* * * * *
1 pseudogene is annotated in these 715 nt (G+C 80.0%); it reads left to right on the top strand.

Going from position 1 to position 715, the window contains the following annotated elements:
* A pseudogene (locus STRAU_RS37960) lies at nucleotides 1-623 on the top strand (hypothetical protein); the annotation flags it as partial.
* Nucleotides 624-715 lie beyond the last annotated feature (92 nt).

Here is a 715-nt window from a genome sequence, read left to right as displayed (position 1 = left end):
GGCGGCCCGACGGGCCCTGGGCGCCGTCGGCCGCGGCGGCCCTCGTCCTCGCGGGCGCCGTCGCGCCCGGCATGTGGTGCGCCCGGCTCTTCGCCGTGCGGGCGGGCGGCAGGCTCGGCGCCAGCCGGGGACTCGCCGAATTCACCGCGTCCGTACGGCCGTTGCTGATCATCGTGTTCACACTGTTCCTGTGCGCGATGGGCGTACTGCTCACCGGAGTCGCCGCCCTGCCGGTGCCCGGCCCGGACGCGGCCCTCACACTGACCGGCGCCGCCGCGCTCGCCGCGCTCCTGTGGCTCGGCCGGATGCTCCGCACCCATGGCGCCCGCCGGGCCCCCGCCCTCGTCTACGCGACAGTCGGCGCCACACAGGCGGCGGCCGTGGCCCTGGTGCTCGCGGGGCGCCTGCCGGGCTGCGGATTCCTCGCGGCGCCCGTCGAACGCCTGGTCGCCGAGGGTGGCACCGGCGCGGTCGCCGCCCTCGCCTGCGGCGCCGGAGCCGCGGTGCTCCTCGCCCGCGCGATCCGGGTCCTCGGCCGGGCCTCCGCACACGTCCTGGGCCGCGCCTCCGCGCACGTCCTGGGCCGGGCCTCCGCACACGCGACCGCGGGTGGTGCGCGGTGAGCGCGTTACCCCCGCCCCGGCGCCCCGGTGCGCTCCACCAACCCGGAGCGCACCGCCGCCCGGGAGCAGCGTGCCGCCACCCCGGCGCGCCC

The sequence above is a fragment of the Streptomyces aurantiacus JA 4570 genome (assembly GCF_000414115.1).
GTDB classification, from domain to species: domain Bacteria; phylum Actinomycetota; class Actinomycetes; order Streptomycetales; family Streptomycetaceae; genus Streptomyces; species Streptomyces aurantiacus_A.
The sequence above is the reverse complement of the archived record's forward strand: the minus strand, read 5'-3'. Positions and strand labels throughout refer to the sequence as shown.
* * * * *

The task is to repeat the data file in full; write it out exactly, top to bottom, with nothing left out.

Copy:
1 pseudogene is annotated in these 715 nt (G+C 80.0%); it reads left to right on the top strand.

Going from position 1 to position 715, the window contains the following annotated elements:
* A pseudogene (locus STRAU_RS37960) lies at nucleotides 1-623 on the top strand (hypothetical protein); the annotation flags it as partial.
* Nucleotides 624-715 lie beyond the last annotated feature (92 nt).

Here is a 715-nt window from a genome sequence, read left to right as displayed (position 1 = left end):
GGCGGCCCGACGGGCCCTGGGCGCCGTCGGCCGCGGCGGCCCTCGTCCTCGCGGGCGCCGTCGCGCCCGGCATGTGGTGCGCCCGGCTCTTCGCCGTGCGGGCGGGCGGCAGGCTCGGCGCCAGCCGGGGACTCGCCGAATTCACCGCGTCCGTACGGCCGTTGCTGATCATCGTGTTCACACTGTTCCTGTGCGCGATGGGCGTACTGCTCACCGGAGTCGCCGCCCTGCCGGTGCCCGGCCCGGACGCGGCCCTCACACTGACCGGCGCCGCCGCGCTCGCCGCGCTCCTGTGGCTCGGCCGGATGCTCCGCACCCATGGCGCCCGCCGGGCCCCCGCCCTCGTCTACGCGACAGTCGGCGCCACACAGGCGGCGGCCGTGGCCCTGGTGCTCGCGGGGCGCCTGCCGGGCTGCGGATTCCTCGCGGCGCCCGTCGAACGCCTGGTCGCCGAGGGTGGCACCGGCGCGGTCGCCGCCCTCGCCTGCGGCGCCGGAGCCGCGGTGCTCCTCGCCCGCGCGATCCGGGTCCTCGGCCGGGCCTCCGCACACGTCCTGGGCCGCGCCTCCGCGCACGTCCTGGGCCGGGCCTCCGCACACGCGACCGCGGGTGGTGCGCGGTGAGCGCGTTACCCCCGCCCCGGCGCCCCGGTGCGCTCCACCAACCCGGAGCGCACCGCCGCCCGGGAGCAGCGTGCCGCCACCCCGGCGCGCCC

The sequence above is a fragment of the Streptomyces aurantiacus JA 4570 genome (assembly GCF_000414115.1).
GTDB classification, from domain to species: domain Bacteria; phylum Actinomycetota; class Actinomycetes; order Streptomycetales; family Streptomycetaceae; genus Streptomyces; species Streptomyces aurantiacus_A.
The sequence above is the reverse complement of the archived record's forward strand: the minus strand, read 5'-3'. Positions and strand labels throughout refer to the sequence as shown.